Minister says small towns should get tax breaks

Michael Ring says measures needed to revitalise coastal and rural towns

Minister of State Michael Ring: “This is going to be the best year for tourism if it continues. It won’t be the best year since the recession – this will be the best year ever.”  Photograph: Cyril Byrne

Minister of State Michael Ring: “This is going to be the best year for tourism if it continues. It won’t be the best year since the recession – this will be the best year ever.” Photograph: Cyril Byrne

 

Tax breaks to revitalise small coastal and rural towns, such as deductions for businesses which freshen up their premises, should be included in next month’s budget, a Fine Gael Minister has said.

Minister of State for Transport, Tourism and Sport Michael Ring said he had been lobbying Minister for Finance Michael Noonan for such a tax break to be included in the October 13th package. Mr Ring said towns along the western seaboard in particular had experienced “harsh winters” and needed to be “freshened up”.

“What I would like to see a tax break for – and I’ll be talking to Michael Noonan again about this – I want to see these coastal towns freshened up and I’d like to see some initiatives to try and do something with them,” the Mayo TD said.

“You take towns in west Cork, west Kerry or west Mayo. They get very harsh winters and they need to be freshened up. I have spoken to Michael Noonan. I’m not saying it is going to happen. He has 100 requests a day, but he does realise that this has come up with the parliamentary party. I hope to see something small in this budget.”

In an interview with The Irish Times, Mr Ring also said holding that the general election next spring was preferable to having it in November, following the budget, because people would have money in their pockets.

Taoiseach Enda Kenny has repeatedly said the election will be held early in 2016 and Mr Ring said hanging on until spring would also allow for increased activity in the tourism sector, which he said was having its best ever year in 2015.

“People will have more money in their pocket. It would be better for tourism. More people will be holidaying at home. This is going to be the best year for tourism if it continues. It won’t be the best year since the recession – this will be the best year ever. It will be four years of continual growth in tourism. We had over 7.5 million people in the country last year; we are up 600,000 people in the first seven months of the year. There will be over 8 million people in the country this year.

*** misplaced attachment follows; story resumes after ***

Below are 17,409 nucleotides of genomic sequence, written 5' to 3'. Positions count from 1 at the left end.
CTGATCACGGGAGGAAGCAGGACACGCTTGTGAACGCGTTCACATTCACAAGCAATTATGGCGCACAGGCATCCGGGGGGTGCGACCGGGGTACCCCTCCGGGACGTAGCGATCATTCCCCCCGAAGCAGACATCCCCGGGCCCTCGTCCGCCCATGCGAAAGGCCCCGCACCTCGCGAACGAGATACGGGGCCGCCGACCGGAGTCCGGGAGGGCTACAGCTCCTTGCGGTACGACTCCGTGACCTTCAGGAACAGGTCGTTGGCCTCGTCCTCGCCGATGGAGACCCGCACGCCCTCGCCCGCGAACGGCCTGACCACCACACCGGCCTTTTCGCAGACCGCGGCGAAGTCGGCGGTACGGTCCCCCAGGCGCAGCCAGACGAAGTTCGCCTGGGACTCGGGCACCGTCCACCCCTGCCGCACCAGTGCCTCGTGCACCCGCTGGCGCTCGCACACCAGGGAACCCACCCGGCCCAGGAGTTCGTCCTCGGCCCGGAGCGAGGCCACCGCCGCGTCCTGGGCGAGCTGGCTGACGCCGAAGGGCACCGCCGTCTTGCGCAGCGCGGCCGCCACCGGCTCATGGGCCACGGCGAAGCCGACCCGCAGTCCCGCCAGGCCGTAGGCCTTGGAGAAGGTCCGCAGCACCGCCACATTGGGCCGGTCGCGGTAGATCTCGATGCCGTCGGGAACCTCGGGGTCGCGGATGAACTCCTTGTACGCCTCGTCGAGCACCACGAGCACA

“If we have an election in March next year, people would have three months’ wages in their pockets, with the USC changes and all that. There will be more domestic tourism, too, and domestic tourism fills two out of three beds in this country.”

He said there were a number of reasons for the strong tourism figures, including interest generated by the Gathering, the weakness of the euro against sterling and the dollar, the 9 per cent VAT rate for the hospitality industry, the abolition of the airport travel tax and the scheme to allow a common visa for travel in Britain and Ireland.

However, Mr Ring said there was an emerging problem with a shortage of hotel beds in Dublin while he added that restaurants and hotels must keep providing value for money.

“In the past, prices weren’t very competitive. They are now. Hotels are competitive, food is competitive. but Dublin is the problem and we need more capacity, we need more hotels. Operators who have been coming here for 13 or 14 years are finding it very difficult to get hotels. What we need is we need more capacity – more hotels in Dublin, in the centre of Dublin, but we need to get tourists out to rural Ireland,” he said.